And we did, be manly that is, even my wife.
Our first boat had a large exposed cockpit with no protection from the elements at all. Wind, sun, salt—we took it all on the nose and ears, and that is why bits are now falling off.
Back then, we wouldn’t be seen dead sporting a spray hood, no sir, they were for wimps. Our yacht would always remain sleek and uncluttered by unsightly canvas and ugly frames. I would, however, have made an exception for a French Plexiglas ‘bubble’, and I wanted one real bad because they smacked of Bernard Moitessier, Cape Horn and voyages through the Southern Ocean. If canvas made you a wimp, a bubble made you a hero!
With maturity came common sense, well, at least some, and for our next boat I tossed my prejudice out the porthole and fit a spray hood … to a classic yacht! There, I’ve confessed and feel better for it. Not only did we fit a spray hood, we also built a frame at the back of the cockpit that allowed us to attach a canvas top with removable back and sides. In fact, we turned the cockpit into a greenhouse and it was wonderful. I admit, the boat looked awful, but man, were we happy. At the first sign of bad weather, we would roll down the back and sides and sit in comfort.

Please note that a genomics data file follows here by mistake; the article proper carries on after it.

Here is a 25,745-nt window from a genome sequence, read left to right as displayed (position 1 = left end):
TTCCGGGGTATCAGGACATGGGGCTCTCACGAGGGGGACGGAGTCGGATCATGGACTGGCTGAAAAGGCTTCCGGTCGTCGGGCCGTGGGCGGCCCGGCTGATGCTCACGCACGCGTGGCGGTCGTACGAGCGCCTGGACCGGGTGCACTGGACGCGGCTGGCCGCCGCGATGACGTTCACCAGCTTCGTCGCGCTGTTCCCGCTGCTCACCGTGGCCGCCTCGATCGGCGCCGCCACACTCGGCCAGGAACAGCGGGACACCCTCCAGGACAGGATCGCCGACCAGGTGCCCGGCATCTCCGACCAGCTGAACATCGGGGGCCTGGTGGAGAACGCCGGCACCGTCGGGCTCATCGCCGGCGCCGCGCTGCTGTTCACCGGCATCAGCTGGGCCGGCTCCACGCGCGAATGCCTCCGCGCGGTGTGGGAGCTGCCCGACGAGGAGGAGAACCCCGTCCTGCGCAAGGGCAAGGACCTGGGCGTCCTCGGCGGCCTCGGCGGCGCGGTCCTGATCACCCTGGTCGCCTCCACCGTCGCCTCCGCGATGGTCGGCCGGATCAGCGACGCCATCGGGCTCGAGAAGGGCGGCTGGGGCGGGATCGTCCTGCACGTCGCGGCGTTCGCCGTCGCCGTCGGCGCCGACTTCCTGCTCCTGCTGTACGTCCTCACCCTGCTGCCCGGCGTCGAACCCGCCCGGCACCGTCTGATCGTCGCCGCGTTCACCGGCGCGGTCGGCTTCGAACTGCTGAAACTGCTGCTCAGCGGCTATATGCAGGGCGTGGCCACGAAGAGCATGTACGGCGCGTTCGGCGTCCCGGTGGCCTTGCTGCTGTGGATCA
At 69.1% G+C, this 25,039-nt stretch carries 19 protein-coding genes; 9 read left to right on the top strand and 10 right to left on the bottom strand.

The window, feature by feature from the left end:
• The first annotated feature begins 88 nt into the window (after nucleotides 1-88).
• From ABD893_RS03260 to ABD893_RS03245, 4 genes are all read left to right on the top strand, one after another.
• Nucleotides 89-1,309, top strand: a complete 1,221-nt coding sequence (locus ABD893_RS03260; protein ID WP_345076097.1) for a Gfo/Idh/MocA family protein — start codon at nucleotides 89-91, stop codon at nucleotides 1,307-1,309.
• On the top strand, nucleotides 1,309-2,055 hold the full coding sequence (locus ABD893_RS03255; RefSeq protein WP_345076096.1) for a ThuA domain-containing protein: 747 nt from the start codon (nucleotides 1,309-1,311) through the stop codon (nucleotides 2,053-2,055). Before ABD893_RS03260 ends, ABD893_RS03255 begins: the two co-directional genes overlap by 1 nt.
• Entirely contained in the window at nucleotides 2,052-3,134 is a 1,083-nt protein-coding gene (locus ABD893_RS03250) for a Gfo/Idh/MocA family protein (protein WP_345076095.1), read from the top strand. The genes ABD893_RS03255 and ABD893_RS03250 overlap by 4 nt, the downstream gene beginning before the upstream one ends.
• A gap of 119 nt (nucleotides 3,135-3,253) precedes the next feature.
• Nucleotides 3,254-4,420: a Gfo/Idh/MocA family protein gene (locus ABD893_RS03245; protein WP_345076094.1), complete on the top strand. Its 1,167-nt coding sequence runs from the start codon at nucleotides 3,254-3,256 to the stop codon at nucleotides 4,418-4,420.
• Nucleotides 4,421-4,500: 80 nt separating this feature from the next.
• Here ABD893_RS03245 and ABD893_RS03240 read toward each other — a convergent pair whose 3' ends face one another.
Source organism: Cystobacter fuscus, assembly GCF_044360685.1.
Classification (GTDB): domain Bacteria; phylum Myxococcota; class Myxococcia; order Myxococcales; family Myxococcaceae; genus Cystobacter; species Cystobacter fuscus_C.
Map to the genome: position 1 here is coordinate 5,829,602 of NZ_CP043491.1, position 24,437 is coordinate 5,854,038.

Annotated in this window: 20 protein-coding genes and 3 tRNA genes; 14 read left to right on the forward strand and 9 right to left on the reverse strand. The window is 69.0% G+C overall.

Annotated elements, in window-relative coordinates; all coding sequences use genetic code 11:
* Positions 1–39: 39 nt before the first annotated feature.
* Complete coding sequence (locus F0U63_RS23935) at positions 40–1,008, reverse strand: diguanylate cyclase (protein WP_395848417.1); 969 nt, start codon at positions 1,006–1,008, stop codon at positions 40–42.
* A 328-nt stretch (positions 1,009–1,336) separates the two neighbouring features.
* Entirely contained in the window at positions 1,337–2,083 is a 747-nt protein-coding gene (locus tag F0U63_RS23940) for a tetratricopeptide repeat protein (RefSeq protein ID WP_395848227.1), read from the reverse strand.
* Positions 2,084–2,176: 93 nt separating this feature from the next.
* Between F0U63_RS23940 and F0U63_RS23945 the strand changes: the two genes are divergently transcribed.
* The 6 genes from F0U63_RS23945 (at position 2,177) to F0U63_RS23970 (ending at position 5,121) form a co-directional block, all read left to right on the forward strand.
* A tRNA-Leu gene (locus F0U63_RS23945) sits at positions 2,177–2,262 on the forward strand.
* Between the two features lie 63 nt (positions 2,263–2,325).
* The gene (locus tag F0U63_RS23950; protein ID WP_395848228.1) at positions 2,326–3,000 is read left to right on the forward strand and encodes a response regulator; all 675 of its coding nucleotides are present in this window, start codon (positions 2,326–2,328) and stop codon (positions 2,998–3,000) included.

On my final voyage with the boat, I left St. Maarten with her looking like a classic yacht, unsightly frames and canvas down and folded, but by the time I was north of Anguilla, I was watching the ocean go by from the comfort of the greenhouse. I took the thing down again before docking in the Azores, so that people would know how tough I was, and did the same before entering Falmouth in England.
The boat we have now has little shelter and so it’s back to the old character-building stuff while I design something to protect us from the weather.